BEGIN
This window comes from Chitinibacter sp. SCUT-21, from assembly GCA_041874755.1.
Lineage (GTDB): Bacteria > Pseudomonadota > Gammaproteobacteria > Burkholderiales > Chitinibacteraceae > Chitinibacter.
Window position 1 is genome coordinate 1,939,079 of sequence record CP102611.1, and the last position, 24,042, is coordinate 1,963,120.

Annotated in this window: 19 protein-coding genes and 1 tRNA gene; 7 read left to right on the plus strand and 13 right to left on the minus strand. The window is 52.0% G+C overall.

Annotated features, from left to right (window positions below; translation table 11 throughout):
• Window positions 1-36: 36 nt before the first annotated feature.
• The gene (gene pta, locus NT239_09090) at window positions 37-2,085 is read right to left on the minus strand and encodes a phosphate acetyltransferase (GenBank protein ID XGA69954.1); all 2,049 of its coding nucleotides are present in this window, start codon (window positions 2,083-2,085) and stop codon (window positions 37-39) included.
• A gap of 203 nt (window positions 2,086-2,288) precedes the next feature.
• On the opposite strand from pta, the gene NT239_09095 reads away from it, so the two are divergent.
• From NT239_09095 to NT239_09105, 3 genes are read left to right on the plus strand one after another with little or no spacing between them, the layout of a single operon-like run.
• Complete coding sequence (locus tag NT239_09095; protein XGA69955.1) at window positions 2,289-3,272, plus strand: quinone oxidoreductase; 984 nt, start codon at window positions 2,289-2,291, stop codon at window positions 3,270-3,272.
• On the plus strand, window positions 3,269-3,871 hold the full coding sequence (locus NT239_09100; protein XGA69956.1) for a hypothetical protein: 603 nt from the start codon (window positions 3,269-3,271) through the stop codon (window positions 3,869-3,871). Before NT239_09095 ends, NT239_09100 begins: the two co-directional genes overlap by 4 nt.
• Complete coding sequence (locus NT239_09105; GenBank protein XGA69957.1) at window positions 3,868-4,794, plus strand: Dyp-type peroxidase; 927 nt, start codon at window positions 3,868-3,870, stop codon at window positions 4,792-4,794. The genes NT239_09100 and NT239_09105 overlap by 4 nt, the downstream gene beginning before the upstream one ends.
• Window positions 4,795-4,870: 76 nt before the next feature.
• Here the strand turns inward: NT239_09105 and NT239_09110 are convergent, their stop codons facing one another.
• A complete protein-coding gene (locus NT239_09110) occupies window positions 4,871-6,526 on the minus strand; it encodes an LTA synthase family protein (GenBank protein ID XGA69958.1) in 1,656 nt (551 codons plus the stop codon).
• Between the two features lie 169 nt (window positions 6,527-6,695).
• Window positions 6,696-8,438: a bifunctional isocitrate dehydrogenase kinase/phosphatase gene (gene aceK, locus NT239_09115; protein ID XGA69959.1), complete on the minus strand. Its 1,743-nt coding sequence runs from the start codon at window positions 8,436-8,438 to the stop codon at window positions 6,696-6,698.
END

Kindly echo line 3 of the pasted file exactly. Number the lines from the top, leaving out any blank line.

Window position 1 is genome coordinate 1,939,079 of sequence record CP102611.1, and the last position, 24,042, is coordinate 1,963,120.